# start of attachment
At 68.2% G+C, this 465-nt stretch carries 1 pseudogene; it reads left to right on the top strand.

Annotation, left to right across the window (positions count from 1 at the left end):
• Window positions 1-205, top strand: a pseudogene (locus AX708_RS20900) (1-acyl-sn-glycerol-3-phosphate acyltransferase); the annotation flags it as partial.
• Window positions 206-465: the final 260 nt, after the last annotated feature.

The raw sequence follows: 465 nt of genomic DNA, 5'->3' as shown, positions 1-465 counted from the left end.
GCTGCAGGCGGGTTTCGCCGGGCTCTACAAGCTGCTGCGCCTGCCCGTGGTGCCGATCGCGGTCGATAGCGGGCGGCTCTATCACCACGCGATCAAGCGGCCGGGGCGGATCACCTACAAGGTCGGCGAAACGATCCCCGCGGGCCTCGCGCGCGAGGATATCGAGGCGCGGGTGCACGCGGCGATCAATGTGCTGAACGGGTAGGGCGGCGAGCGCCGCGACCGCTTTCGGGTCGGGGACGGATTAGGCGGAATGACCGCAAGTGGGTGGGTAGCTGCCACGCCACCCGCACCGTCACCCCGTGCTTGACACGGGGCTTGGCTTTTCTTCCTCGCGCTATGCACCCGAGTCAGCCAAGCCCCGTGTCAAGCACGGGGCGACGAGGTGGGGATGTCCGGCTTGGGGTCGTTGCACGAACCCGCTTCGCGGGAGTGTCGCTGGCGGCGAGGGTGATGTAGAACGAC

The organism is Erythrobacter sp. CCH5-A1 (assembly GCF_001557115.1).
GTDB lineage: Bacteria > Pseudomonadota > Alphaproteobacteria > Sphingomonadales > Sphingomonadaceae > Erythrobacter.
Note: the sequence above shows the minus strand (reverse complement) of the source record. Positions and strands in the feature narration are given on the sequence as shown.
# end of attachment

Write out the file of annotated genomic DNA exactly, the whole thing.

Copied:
At 68.2% G+C, this 465-nt stretch carries 1 pseudogene; it reads left to right on the top strand.

Annotation, left to right across the window (positions count from 1 at the left end):
• Window positions 1-205, top strand: a pseudogene (locus AX708_RS20900) (1-acyl-sn-glycerol-3-phosphate acyltransferase); the annotation flags it as partial.
• Window positions 206-465: the final 260 nt, after the last annotated feature.

The raw sequence follows: 465 nt of genomic DNA, 5'->3' as shown, positions 1-465 counted from the left end.
GCTGCAGGCGGGTTTCGCCGGGCTCTACAAGCTGCTGCGCCTGCCCGTGGTGCCGATCGCGGTCGATAGCGGGCGGCTCTATCACCACGCGATCAAGCGGCCGGGGCGGATCACCTACAAGGTCGGCGAAACGATCCCCGCGGGCCTCGCGCGCGAGGATATCGAGGCGCGGGTGCACGCGGCGATCAATGTGCTGAACGGGTAGGGCGGCGAGCGCCGCGACCGCTTTCGGGTCGGGGACGGATTAGGCGGAATGACCGCAAGTGGGTGGGTAGCTGCCACGCCACCCGCACCGTCACCCCGTGCTTGACACGGGGCTTGGCTTTTCTTCCTCGCGCTATGCACCCGAGTCAGCCAAGCCCCGTGTCAAGCACGGGGCGACGAGGTGGGGATGTCCGGCTTGGGGTCGTTGCACGAACCCGCTTCGCGGGAGTGTCGCTGGCGGCGAGGGTGATGTAGAACGAC

The organism is Erythrobacter sp. CCH5-A1 (assembly GCF_001557115.1).
GTDB lineage: Bacteria > Pseudomonadota > Alphaproteobacteria > Sphingomonadales > Sphingomonadaceae > Erythrobacter.
Note: the sequence above shows the minus strand (reverse complement) of the source record. Positions and strands in the feature narration are given on the sequence as shown.